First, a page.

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Crosscut builds strategic plan for Trapper’s Cabin Ranch programming

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The historic Trapper’s Cabin Ranch sits on 640 acres nestled against the Lee Metcalf Wilderness 15 miles south of Big Sky. PHOTO COURTESY OF CROSSCUT MOUNTAIN SPORTS CENTER

By Gabrielle Gasser EBS STAFF

BIG SKY – Located just 15 miles south of Big Sky off Taylor Fork Road, Trapper’s Cabin Ranch is an idyllic getaway nestled against the untamed Lee Metcalf Wilderness. Previously under private ownership, the historic ranch’s new steward envisions making this special place accessible to all through year-round programming. 

Since buying the 640-acre ranch in spring of this year, Bozeman-based nonprofit Crosscut Mountain Sports Center has been developing a long-term strategic plan for how to best manage the property for both community use and land preservation.

Crosscut is located 17 miles north of Bozeman on 500-plus acres in the heart of the Bridger Range offering year-round recreational opportunities for the public. After buying Trapper’s Cabin Ranch, the nonprofit hired Managing Director of Trapper’s Cabin Ranch Angie Weikert and Community Outreach Manager Sinclair Welch in late June. Weikert has since been gathering community feedback and hosting pilot programs to inform her plan.

“What we’ve learned so far is this place is really special and we want to make sure we protect it and are good stewards of the land,” Weikert said.

The ranch has five cozy cabins that can sleep up to 30 people as well as several outbuildings. All but 30 acres of the ranch are protected from development by a conservation easement.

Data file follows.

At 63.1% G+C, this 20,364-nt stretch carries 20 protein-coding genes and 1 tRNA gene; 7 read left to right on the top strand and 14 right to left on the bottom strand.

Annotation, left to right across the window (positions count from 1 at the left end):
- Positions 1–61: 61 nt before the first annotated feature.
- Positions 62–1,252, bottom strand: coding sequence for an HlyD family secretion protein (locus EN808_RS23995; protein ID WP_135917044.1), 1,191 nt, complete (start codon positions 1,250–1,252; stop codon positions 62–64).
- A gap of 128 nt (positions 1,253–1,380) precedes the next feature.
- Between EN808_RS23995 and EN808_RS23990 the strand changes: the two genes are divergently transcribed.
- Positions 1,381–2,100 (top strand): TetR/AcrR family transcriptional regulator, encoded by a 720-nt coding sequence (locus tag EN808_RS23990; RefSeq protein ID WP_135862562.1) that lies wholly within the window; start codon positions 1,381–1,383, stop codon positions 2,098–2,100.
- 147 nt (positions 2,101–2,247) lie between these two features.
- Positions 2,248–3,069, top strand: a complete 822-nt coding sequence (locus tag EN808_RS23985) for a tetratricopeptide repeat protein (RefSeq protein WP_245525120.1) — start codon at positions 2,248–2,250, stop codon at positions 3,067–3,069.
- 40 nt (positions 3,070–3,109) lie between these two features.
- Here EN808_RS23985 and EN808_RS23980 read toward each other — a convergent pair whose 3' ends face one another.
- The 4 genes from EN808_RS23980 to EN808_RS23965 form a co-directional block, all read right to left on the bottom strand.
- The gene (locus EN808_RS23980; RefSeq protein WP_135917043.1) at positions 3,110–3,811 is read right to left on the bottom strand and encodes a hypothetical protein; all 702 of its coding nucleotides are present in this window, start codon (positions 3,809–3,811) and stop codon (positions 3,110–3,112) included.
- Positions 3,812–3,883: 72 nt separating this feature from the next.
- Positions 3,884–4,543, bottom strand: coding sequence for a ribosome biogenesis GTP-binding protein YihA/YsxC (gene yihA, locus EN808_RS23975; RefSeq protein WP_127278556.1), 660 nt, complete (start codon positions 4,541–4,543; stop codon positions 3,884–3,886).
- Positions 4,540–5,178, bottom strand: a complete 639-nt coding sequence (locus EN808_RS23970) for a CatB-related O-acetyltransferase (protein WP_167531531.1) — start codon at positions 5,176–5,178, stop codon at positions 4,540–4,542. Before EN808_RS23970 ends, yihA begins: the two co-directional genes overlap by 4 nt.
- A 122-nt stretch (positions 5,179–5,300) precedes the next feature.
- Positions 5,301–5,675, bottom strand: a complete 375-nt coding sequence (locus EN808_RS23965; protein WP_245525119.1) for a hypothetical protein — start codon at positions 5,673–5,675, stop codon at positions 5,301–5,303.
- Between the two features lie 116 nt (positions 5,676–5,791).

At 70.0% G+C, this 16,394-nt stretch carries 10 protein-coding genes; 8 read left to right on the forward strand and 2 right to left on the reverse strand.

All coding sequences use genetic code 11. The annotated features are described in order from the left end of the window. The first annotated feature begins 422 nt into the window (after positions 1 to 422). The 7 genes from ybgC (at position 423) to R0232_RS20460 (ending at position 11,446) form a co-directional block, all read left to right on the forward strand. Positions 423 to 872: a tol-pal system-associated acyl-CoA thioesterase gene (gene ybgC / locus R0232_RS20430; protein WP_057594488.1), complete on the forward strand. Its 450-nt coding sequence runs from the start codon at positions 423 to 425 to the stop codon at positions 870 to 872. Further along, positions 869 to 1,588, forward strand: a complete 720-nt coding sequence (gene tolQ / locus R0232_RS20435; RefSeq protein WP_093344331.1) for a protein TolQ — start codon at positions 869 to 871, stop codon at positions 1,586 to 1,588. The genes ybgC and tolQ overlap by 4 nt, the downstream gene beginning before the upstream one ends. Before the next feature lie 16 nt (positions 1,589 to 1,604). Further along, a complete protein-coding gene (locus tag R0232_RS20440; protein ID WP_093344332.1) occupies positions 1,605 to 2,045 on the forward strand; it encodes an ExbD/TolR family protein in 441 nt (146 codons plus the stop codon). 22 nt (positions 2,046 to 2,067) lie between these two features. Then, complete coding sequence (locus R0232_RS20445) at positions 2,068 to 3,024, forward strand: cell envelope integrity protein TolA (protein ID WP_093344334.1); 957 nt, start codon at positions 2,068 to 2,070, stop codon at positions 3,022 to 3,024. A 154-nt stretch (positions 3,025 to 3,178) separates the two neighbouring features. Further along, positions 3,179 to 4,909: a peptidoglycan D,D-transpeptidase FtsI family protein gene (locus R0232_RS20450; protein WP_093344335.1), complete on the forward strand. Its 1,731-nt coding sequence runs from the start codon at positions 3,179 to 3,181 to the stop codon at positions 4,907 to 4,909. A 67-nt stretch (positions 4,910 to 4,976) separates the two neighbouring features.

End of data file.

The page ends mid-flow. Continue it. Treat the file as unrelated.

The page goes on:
Executive Director of Crosscut, Jennifer Beaston, said that this particular easement is intended to protect the fragile grizzly, wolf, moose and elk habitat. She added that the easement stipulates that the land can always be a working ranch meaning horses and cattle are allowed but no motorized vehicles are permitted on this small corner of the Greater Yellowstone Ecosystem.   

The origins of the ranch can be traced back to when Congress passed the Land Ordinance of 1785 which divided land west of the Appalachian Mountains into mile-square parcels for settling. A trapper named Tom Lincoln built the ranch’s first structure in 1910 giving the ranch its name.

Museum of the Rockies Co-founder Dr. Caroline McGill purchased the ranch from what is now the Burlington Northern Railroad in 1940. After Doc McGill passed, the Martin family took over the ranch in 1965. Virginia “Ginny” Martin spent summers at the property for decades and was known for her philanthropy and support throughout the Bozeman and Big Sky communities.

When Ginny passed away in 2016, the Martin family decided to sell the property and initially listed it for $15 million. In February of this year, one of Ginny’s granddaughters approached Beaston to brainstorm how the ranch could more broadly serve the surrounding communities.